In an effort to ensure that readers understand when published news stories represent “earned” rather than “unearned” media, in late 2015 the Federal Trade Commission established some pretty clear guidelines for news stories that are published for pay.
The rationale behind the guidelines is that the FTC wants advertisers to be prevented from presenting paid content in ways that mask the fact that it’s a form of advertising. Essentially, it wants to avoid leaving the erroneous impression that the advertiser did not create — or influence the creation — of the content, or that it paid a fee in order for the news to be published.
But what native advertising content developer Polar has found is that the explicit disclosures the FTC wishes advertisers to include as part of their stories tend to have a negative impact on readership.
… Which is precisely what native advertising is trying to avoid, of course.
After all, the whole point of these articles is to appear that they’re published due to their inherent newsworthiness, rather than because advertisers wish to push a sales message disguised as “narrative” so strongly, they’re willing to fork over big bucks for the privilege.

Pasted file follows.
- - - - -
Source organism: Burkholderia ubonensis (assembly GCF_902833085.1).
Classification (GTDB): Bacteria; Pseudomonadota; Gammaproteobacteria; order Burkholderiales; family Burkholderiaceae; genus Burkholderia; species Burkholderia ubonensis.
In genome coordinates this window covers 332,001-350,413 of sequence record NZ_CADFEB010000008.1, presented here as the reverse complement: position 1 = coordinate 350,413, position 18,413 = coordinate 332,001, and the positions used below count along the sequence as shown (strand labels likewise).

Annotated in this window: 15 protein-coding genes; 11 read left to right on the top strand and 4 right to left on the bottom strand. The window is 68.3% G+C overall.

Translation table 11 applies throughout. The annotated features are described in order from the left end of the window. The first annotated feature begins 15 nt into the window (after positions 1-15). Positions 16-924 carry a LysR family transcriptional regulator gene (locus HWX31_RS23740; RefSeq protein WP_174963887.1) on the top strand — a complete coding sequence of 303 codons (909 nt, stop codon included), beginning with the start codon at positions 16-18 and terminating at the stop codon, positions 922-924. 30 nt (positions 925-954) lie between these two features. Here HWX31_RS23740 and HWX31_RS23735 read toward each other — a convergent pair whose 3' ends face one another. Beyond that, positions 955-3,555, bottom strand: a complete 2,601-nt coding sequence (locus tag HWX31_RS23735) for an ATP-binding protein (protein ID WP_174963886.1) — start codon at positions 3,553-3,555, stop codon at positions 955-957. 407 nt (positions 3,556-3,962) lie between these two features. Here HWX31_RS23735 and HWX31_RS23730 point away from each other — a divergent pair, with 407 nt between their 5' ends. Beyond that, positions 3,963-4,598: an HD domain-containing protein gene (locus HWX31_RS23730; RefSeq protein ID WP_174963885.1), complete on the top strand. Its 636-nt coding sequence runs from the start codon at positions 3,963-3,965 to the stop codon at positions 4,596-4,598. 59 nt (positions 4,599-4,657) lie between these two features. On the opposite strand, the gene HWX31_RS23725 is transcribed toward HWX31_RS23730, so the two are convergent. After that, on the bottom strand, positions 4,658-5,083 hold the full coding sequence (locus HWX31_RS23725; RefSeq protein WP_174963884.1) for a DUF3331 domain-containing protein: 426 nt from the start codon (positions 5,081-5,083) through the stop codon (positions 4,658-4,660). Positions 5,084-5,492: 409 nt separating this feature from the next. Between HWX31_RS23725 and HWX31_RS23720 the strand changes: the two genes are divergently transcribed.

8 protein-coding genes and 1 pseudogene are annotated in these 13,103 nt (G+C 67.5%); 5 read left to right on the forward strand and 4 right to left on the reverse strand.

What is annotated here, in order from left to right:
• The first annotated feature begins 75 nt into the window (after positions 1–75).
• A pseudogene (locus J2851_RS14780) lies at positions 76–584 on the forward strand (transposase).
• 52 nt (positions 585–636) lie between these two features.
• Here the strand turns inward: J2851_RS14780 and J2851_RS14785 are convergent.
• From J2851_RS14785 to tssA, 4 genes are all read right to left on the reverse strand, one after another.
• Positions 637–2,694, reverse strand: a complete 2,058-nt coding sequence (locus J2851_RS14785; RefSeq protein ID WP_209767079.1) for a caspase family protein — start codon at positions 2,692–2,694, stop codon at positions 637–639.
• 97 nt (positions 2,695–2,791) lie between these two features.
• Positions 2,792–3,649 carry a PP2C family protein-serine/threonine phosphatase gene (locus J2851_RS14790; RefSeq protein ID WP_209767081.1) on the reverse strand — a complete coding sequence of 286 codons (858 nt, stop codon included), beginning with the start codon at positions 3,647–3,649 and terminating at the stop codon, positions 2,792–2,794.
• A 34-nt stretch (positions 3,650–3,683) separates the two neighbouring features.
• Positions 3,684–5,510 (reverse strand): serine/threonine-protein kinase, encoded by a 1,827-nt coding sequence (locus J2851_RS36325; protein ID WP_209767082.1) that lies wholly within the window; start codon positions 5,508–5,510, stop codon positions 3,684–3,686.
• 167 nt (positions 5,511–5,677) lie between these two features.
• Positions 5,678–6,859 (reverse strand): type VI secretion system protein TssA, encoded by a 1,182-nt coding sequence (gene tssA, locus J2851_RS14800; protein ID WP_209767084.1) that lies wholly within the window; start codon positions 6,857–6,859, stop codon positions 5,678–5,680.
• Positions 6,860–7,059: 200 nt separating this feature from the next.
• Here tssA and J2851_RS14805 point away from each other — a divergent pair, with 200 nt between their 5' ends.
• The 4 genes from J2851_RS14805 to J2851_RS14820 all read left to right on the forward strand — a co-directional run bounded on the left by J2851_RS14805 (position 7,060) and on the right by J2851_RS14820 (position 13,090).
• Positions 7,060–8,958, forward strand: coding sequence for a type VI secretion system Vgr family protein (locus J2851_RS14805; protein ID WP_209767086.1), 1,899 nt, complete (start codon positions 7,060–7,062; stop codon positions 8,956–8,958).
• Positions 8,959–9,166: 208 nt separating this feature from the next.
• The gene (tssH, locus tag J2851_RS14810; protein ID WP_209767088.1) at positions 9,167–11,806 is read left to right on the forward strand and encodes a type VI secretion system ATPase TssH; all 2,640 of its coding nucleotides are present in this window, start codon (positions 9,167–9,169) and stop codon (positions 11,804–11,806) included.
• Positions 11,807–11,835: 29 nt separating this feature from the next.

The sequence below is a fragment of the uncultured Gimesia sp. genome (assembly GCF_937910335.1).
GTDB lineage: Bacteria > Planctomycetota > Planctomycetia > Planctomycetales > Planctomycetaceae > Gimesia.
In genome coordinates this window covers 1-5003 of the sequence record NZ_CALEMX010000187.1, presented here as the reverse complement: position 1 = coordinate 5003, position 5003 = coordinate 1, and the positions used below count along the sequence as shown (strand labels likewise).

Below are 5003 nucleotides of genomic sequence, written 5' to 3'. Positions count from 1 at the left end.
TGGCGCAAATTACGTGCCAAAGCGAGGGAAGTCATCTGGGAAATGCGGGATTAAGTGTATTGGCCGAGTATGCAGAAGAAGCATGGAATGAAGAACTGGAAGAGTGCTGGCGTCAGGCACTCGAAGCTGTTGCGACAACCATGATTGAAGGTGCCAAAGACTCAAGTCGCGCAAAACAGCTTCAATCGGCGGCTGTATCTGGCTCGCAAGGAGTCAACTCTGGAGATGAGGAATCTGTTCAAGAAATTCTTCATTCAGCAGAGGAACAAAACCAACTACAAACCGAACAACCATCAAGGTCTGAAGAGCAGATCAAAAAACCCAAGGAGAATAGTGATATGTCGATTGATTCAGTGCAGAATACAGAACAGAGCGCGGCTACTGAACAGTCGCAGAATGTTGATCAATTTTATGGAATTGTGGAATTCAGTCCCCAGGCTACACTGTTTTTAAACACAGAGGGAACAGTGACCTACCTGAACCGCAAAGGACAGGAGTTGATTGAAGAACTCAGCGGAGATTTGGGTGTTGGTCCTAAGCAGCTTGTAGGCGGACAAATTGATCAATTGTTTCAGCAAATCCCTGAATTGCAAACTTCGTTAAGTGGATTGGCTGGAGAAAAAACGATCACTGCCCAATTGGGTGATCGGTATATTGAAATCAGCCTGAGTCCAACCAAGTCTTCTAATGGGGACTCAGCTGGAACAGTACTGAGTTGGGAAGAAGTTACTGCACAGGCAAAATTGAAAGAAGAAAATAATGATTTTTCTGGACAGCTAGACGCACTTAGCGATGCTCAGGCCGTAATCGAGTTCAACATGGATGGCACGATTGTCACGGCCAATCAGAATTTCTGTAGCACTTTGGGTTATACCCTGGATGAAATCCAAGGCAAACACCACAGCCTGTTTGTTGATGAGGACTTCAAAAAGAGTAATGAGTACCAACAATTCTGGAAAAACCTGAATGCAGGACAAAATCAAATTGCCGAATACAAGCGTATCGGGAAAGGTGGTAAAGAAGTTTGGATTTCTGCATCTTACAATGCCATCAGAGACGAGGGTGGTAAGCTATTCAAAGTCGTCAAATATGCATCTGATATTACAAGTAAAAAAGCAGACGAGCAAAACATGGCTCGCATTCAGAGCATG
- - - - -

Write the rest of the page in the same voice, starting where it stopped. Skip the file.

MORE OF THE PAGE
In its evaluation, Polar analyzed ~140 native placements across 65 publishers, and found that only ~55% of them used the term “sponsored” as a way to label the content.
As for the term “advertisement” or “advertorial,” the incidence of usage was far lower; less than 5% of the native placements identified their content as such.
Correlated to these findings was that more euphemistic terms like “partner content” tend to perform better in terms of reader engagement than do more explicit disclosures of an advertiser relationship.
“Promoted” was found to be the best performing term, garnering a 0.19% clickthrough rate as compared to “sponsored,” with just a 0.16% clickthrough rate.
[Interestingly, on desktop devices “sponsored” marginal outperformed “promoted,” whereas on mobile devices it was just the opposite.]
More broadly, the Polar investigation also found that nearly one-third of the pay-to-play native advertising placements it evaluated failed to comply at all with the FTC guidelines (as in zip/zero/nada) – which brings up a whole other set of issues at a time of heightened awareness of the “fake news” phenomenon online.